One of the big improvements for GNOME 3.0 is new user help. The Documentation Team is using Mallard to re-write the GNOME User Guide and a number of applications help files as well.
In GNOME today, most help files are written in a very linear structure by chapter using Docbook XML. If you’re a user looking for help, it’s not always easy to find the right chapter that contains the topic you’re looking for help with.
I’ve been chronicling my learning on writing documentation for GNOME. In Part I, I covered getting up to speed on GNOME documentation and the tools available; and in Part II I wrote about picking a project that you want to help, getting involved, and setting up your environment and finding updates that need to be made.
Now it’s time to apply those needed updates to the documentation and write some actual code in Docbook.
So you’ve decided you want to contribute to GNOME and write some documentation. In Part I , I wrote about the steps I went through to prepare to write GNOME documentation and picking a project.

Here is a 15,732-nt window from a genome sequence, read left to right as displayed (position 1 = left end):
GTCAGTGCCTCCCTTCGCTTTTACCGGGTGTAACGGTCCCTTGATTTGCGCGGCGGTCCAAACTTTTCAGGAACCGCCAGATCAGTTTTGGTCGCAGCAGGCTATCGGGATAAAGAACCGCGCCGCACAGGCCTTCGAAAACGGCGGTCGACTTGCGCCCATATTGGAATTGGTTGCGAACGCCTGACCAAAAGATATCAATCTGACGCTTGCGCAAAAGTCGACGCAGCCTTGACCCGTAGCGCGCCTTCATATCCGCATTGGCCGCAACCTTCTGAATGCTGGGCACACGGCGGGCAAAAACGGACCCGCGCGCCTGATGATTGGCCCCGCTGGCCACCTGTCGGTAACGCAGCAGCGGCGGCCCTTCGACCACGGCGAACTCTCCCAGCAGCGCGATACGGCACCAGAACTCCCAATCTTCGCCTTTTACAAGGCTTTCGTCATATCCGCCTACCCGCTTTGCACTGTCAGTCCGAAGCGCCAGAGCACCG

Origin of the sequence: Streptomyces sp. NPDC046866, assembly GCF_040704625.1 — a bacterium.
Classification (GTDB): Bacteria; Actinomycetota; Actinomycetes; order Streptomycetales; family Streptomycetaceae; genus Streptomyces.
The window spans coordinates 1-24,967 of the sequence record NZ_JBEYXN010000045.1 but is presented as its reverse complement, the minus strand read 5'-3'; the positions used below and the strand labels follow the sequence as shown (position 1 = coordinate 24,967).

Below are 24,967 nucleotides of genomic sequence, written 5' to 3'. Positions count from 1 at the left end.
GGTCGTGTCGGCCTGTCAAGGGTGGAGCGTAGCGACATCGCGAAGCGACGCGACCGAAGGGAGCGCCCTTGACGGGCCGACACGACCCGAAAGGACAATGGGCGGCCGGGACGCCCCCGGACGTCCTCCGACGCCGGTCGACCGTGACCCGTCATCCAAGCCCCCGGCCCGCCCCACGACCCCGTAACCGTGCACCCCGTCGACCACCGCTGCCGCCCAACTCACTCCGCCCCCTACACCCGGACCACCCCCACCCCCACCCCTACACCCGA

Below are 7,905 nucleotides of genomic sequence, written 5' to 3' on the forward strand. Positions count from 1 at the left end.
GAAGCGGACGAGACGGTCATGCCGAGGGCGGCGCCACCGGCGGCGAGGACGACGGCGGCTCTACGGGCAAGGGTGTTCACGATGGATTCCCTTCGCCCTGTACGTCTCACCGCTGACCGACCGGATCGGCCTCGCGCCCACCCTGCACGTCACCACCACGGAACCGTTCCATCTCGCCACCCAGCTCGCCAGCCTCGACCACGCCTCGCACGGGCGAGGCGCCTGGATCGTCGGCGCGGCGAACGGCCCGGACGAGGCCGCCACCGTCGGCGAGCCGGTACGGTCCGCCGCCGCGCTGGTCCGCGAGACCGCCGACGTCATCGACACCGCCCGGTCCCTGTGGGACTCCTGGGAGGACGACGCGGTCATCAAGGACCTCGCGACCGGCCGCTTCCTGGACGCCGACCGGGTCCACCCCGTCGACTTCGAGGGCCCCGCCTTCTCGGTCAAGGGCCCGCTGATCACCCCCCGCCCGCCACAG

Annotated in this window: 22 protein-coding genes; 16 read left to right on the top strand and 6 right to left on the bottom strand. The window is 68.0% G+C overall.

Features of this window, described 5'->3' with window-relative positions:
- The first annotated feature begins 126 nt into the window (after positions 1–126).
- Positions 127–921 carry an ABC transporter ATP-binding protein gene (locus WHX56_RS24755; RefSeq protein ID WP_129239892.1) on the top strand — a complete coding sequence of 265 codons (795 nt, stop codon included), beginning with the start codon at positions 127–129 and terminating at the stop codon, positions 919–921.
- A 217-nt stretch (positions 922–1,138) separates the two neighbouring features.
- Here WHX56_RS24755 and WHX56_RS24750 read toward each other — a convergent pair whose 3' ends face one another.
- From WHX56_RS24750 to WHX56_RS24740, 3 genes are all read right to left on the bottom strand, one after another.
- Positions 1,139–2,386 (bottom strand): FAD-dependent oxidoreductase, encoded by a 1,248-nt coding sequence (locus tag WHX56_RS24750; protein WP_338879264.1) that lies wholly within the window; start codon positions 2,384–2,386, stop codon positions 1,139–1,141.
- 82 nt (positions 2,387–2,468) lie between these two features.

In Part II, we will take a look at the final preparation stage, including checking out the project’s source code via GNOME Subversion and finding documentation that needs updating. I am still fairly new to the process myself, but these are some of the steps I take in writing documentation.
It’s been just over a year since I submitted my first patch to GNOME, for updated Tomboy documentation.
In that time, Shaun McCance of the GNOME Documentation team has been doing a lot of work to make it easier to get involved with the GNOME docs team.
Though Shaun is trying to make it easier to see which projects might need help with documentation updates, it’s still kind of overwhelming to try and figure out where to get started, especially as some of the information on the GNOME Docs team is outdated.